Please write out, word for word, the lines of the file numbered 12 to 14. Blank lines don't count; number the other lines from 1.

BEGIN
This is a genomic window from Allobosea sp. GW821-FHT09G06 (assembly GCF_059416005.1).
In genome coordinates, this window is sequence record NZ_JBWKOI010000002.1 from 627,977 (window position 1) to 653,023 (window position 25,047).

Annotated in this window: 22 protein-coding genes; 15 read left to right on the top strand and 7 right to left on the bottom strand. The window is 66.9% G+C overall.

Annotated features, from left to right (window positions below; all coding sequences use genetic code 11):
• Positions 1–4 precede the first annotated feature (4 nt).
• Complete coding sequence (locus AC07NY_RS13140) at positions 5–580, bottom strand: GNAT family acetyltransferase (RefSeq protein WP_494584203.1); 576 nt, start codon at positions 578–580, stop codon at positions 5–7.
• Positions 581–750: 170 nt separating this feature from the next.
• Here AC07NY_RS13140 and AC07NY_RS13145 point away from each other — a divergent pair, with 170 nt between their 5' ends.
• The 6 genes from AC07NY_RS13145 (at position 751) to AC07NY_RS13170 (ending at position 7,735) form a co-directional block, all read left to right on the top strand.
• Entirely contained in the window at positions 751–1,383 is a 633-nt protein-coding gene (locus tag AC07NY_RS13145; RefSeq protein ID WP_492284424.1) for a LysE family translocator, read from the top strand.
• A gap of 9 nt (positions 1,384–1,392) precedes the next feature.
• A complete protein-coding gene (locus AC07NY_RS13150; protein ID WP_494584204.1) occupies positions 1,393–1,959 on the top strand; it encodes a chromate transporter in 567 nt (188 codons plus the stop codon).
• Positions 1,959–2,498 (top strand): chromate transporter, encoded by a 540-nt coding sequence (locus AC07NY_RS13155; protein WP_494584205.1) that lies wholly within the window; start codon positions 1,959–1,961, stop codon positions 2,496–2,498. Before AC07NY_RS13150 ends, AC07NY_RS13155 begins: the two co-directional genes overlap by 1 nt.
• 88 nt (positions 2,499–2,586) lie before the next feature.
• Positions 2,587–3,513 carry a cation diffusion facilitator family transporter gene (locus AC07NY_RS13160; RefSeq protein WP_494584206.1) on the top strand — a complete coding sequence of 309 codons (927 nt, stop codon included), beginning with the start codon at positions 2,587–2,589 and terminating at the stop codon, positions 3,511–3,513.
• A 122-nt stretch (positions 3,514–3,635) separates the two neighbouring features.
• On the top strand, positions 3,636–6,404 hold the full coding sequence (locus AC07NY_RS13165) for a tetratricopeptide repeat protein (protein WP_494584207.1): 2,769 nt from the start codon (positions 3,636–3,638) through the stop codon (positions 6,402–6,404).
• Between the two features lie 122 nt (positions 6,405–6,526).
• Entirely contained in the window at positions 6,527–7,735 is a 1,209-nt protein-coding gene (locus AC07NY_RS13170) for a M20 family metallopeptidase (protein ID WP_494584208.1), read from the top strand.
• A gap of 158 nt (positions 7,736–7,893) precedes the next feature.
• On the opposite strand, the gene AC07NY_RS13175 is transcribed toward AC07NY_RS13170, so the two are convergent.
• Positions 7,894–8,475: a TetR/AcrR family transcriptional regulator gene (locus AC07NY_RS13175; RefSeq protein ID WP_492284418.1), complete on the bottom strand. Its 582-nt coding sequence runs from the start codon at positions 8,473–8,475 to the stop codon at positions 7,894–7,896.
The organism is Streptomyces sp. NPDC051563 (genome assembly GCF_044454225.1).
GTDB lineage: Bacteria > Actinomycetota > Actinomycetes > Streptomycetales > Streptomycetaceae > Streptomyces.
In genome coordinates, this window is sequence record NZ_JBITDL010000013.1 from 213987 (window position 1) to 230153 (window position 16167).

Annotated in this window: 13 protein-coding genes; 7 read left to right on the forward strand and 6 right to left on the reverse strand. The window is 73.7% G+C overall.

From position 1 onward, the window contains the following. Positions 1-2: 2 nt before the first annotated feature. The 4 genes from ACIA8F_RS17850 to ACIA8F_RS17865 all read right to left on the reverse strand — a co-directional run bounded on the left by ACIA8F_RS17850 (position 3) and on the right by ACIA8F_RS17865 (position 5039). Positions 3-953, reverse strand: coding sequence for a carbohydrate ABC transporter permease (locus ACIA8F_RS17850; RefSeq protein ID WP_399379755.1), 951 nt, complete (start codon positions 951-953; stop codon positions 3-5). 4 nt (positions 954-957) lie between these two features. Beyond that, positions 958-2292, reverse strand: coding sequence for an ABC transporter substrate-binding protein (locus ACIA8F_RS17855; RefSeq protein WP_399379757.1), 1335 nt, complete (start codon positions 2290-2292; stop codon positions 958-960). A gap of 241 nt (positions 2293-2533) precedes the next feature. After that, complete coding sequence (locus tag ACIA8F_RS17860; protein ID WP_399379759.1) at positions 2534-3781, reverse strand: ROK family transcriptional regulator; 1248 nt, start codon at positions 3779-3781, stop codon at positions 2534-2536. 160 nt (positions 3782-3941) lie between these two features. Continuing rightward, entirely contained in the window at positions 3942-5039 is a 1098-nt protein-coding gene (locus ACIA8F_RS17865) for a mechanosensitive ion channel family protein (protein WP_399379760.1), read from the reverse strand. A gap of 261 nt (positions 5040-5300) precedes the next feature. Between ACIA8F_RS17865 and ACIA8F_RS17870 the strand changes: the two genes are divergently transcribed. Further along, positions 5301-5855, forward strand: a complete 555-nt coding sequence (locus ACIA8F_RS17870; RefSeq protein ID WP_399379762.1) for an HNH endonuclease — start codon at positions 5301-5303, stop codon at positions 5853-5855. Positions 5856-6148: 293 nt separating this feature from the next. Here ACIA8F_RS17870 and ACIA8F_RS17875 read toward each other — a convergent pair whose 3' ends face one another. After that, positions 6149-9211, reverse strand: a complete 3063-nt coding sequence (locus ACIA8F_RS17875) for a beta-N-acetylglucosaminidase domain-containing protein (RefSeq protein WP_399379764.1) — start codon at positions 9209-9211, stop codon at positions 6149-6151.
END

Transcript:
• A complete protein-coding gene (locus AC07NY_RS13150; protein ID WP_494584204.1) occupies positions 1,393–1,959 on the top strand; it encodes a chromate transporter in 567 nt (188 codons plus the stop codon).
• Positions 1,959–2,498 (top strand): chromate transporter, encoded by a 540-nt coding sequence (locus AC07NY_RS13155; protein WP_494584205.1) that lies wholly within the window; start codon positions 1,959–1,961, stop codon positions 2,496–2,498. Before AC07NY_RS13150 ends, AC07NY_RS13155 begins: the two co-directional genes overlap by 1 nt.
• 88 nt (positions 2,499–2,586) lie before the next feature.